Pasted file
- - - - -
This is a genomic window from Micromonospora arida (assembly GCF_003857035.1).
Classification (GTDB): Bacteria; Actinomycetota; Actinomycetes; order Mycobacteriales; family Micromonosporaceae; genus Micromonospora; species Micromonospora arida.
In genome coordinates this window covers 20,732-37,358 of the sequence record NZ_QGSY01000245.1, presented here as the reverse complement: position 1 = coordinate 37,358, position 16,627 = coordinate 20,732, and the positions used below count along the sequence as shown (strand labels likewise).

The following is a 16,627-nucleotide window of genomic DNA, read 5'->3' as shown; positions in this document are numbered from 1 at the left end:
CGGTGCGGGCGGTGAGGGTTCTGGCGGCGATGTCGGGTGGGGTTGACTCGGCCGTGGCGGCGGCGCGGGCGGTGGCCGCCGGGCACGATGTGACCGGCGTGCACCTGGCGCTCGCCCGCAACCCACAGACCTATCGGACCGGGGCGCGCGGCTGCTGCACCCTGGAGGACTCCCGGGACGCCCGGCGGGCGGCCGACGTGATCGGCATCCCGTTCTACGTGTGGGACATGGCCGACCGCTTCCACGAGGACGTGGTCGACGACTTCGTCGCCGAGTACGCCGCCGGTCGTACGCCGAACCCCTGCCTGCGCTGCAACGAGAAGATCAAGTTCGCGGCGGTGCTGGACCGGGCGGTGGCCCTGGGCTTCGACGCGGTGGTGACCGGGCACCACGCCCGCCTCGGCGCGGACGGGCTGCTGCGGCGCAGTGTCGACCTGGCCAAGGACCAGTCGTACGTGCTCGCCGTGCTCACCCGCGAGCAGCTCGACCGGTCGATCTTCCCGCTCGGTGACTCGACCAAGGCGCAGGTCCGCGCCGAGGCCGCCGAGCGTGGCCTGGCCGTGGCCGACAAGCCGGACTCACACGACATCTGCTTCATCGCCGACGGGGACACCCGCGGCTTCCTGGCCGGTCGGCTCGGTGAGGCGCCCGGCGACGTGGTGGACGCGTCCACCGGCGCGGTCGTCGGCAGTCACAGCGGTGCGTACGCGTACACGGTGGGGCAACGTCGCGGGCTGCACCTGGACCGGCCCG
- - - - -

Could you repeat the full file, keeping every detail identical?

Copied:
This is a genomic window from Micromonospora arida (assembly GCF_003857035.1).
Classification (GTDB): Bacteria; Actinomycetota; Actinomycetes; order Mycobacteriales; family Micromonosporaceae; genus Micromonospora; species Micromonospora arida.
In genome coordinates this window covers 20,732-37,358 of the sequence record NZ_QGSY01000245.1, presented here as the reverse complement: position 1 = coordinate 37,358, position 16,627 = coordinate 20,732, and the positions used below count along the sequence as shown (strand labels likewise).

The following is a 16,627-nucleotide window of genomic DNA, read 5'->3' as shown; positions in this document are numbered from 1 at the left end:
CGGTGCGGGCGGTGAGGGTTCTGGCGGCGATGTCGGGTGGGGTTGACTCGGCCGTGGCGGCGGCGCGGGCGGTGGCCGCCGGGCACGATGTGACCGGCGTGCACCTGGCGCTCGCCCGCAACCCACAGACCTATCGGACCGGGGCGCGCGGCTGCTGCACCCTGGAGGACTCCCGGGACGCCCGGCGGGCGGCCGACGTGATCGGCATCCCGTTCTACGTGTGGGACATGGCCGACCGCTTCCACGAGGACGTGGTCGACGACTTCGTCGCCGAGTACGCCGCCGGTCGTACGCCGAACCCCTGCCTGCGCTGCAACGAGAAGATCAAGTTCGCGGCGGTGCTGGACCGGGCGGTGGCCCTGGGCTTCGACGCGGTGGTGACCGGGCACCACGCCCGCCTCGGCGCGGACGGGCTGCTGCGGCGCAGTGTCGACCTGGCCAAGGACCAGTCGTACGTGCTCGCCGTGCTCACCCGCGAGCAGCTCGACCGGTCGATCTTCCCGCTCGGTGACTCGACCAAGGCGCAGGTCCGCGCCGAGGCCGCCGAGCGTGGCCTGGCCGTGGCCGACAAGCCGGACTCACACGACATCTGCTTCATCGCCGACGGGGACACCCGCGGCTTCCTGGCCGGTCGGCTCGGTGAGGCGCCCGGCGACGTGGTGGACGCGTCCACCGGCGCGGTCGTCGGCAGTCACAGCGGTGCGTACGCGTACACGGTGGGGCAACGTCGCGGGCTGCACCTGGACCGGCCCG